The One-Ingredient Rice Upgrade I Use Every Week (It’s Already in Your Pantry)

Oh rice, how do I love thee? Let me count the ways! Dressed up or dressed down, long grain or short grain, as a side or as the star of the dinner table—any which way, rice is just about the best friend a cook can have.

I make rice at least once a week for one reason or another, and there’s an ingredient I almost always add to the pot: a bay leaf.

What Can Bay Leaves Do for Rice?

When it comes to bay leaves, I find that people tend to fall into one of two camps: either you think they’re an essential flavor base for everything from soup to curries, or you think they’re a tasteless myth perpetuated by a secret cabal of classically trained chefs and bay leaf growers.

I’m not here to argue, but I can absolutely say that a single bay leaf added to a pot of rice as it cooks will infuse every grain with a subtle, almost pine-like fragrance and a delicate, herbal flavor that can’t be beat. Every time I do this, I feel like a master chef.

You might be worried that this bay-scented rice will clash with your main dish, but fear not. I’ve been doing this for years, and I find that rice cooked with bay leaves is always a complement to what’s on the table, from baked salmon to veggie stir-fries.

This, after all, is the purpose of bay leaves in cooking: they add a quiet undertone that is meant to enhance—never overshadow—the other flavors in the dish, the way a supporting actor helps establish a scene in which the main actor will shine. Once you dig into your dinner, you might not even notice the bay leaf flavor.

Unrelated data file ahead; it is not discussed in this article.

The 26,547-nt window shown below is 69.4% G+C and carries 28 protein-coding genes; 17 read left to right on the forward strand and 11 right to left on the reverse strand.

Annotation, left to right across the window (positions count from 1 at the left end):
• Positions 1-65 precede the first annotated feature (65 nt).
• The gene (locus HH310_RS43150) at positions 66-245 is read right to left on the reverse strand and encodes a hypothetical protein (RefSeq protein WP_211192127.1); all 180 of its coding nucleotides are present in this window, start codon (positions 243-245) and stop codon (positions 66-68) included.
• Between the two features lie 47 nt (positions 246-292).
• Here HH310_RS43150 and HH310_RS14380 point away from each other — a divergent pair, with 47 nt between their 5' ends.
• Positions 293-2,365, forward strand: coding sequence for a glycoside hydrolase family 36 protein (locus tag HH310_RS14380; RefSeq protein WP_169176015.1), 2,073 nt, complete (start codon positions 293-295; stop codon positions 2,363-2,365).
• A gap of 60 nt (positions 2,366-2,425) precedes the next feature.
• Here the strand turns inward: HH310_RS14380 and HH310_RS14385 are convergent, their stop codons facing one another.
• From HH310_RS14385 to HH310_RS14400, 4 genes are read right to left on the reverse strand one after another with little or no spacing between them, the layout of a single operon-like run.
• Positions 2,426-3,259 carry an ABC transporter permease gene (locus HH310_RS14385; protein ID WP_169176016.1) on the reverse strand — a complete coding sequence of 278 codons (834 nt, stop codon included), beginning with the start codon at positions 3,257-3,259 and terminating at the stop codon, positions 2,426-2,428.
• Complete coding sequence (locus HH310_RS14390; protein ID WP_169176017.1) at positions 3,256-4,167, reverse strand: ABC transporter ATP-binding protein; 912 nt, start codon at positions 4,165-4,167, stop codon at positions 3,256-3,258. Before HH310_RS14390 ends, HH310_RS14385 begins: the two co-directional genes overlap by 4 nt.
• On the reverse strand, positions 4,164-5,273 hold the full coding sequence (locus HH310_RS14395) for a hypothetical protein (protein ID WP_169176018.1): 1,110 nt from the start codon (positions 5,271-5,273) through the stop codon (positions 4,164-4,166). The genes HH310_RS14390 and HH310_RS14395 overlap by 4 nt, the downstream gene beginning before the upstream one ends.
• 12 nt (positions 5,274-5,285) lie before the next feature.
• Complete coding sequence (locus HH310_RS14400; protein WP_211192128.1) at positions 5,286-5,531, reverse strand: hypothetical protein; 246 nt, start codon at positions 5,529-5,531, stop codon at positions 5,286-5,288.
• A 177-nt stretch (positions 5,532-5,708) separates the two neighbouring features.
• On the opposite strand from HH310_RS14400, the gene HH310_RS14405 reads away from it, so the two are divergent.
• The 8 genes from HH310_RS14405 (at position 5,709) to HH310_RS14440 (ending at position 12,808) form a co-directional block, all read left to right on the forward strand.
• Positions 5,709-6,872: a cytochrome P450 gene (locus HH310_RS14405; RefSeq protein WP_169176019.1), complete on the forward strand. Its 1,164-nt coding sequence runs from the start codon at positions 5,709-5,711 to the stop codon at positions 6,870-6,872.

Simply Recipes / Lori Rice

How To Add Bay Leaves to Rice

I most often use the stove-top method for cooking rice, though you could do this with a rice cooker or your favorite rice-cooking method. After combining the rice, water, and salt in the pot, I just tuck a single bay leaf into the middle of the rice before popping the lid on. The leaf tends to stay toward the top of the rice during cooking, so it’s easy to pluck it out just before fluffing and serving.

By the way, I’ve found that this is a great way to either use up a jar of bay leaves before they lose their potency or to use up bay leaves that are a little past their prime. Even those older, brittle bay leaves still have enough oomph to season a pot of rice.

Simply Recipes / Alison Bickel

How To Cook Rice

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Cee Gei
Author: Cee Gei

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